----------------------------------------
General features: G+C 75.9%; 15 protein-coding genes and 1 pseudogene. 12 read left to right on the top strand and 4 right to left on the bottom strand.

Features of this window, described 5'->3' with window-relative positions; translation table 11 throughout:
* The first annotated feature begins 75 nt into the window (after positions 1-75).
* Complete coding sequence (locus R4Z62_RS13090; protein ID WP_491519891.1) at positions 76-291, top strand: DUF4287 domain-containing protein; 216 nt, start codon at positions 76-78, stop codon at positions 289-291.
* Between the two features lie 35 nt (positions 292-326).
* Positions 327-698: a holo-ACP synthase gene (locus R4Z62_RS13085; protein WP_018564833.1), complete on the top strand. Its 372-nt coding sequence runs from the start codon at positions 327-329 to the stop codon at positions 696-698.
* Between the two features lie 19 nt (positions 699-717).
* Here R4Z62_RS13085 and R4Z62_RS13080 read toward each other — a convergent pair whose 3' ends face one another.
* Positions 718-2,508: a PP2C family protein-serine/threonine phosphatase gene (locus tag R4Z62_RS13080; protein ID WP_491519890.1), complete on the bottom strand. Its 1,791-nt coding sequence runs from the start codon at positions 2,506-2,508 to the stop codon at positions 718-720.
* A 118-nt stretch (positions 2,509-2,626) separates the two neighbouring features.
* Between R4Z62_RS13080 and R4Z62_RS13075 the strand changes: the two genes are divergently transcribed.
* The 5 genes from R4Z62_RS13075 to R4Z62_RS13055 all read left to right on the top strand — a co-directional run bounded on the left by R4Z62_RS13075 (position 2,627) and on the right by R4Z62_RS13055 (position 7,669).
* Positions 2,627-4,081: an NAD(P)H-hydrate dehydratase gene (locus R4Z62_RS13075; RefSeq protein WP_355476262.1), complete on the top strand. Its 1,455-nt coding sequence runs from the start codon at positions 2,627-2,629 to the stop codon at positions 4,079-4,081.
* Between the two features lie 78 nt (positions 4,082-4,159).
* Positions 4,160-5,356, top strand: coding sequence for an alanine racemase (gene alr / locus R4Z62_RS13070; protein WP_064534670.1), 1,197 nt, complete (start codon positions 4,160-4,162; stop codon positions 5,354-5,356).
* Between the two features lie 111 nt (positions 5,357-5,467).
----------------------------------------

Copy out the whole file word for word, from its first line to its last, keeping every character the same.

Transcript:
General features: G+C 75.9%; 15 protein-coding genes and 1 pseudogene. 12 read left to right on the top strand and 4 right to left on the bottom strand.

Features of this window, described 5'->3' with window-relative positions; translation table 11 throughout:
* The first annotated feature begins 75 nt into the window (after positions 1-75).
* Complete coding sequence (locus R4Z62_RS13090; protein ID WP_491519891.1) at positions 76-291, top strand: DUF4287 domain-containing protein; 216 nt, start codon at positions 76-78, stop codon at positions 289-291.
* Between the two features lie 35 nt (positions 292-326).
* Positions 327-698: a holo-ACP synthase gene (locus R4Z62_RS13085; protein WP_018564833.1), complete on the top strand. Its 372-nt coding sequence runs from the start codon at positions 327-329 to the stop codon at positions 696-698.
* Between the two features lie 19 nt (positions 699-717).
* Here R4Z62_RS13085 and R4Z62_RS13080 read toward each other — a convergent pair whose 3' ends face one another.
* Positions 718-2,508: a PP2C family protein-serine/threonine phosphatase gene (locus tag R4Z62_RS13080; protein ID WP_491519890.1), complete on the bottom strand. Its 1,791-nt coding sequence runs from the start codon at positions 2,506-2,508 to the stop codon at positions 718-720.
* A 118-nt stretch (positions 2,509-2,626) separates the two neighbouring features.
* Between R4Z62_RS13080 and R4Z62_RS13075 the strand changes: the two genes are divergently transcribed.
* The 5 genes from R4Z62_RS13075 to R4Z62_RS13055 all read left to right on the top strand — a co-directional run bounded on the left by R4Z62_RS13075 (position 2,627) and on the right by R4Z62_RS13055 (position 7,669).
* Positions 2,627-4,081: an NAD(P)H-hydrate dehydratase gene (locus R4Z62_RS13075; RefSeq protein WP_355476262.1), complete on the top strand. Its 1,455-nt coding sequence runs from the start codon at positions 2,627-2,629 to the stop codon at positions 4,079-4,081.
* Between the two features lie 78 nt (positions 4,082-4,159).
* Positions 4,160-5,356, top strand: coding sequence for an alanine racemase (gene alr / locus R4Z62_RS13070; protein WP_064534670.1), 1,197 nt, complete (start codon positions 4,160-4,162; stop codon positions 5,354-5,356).
* Between the two features lie 111 nt (positions 5,357-5,467).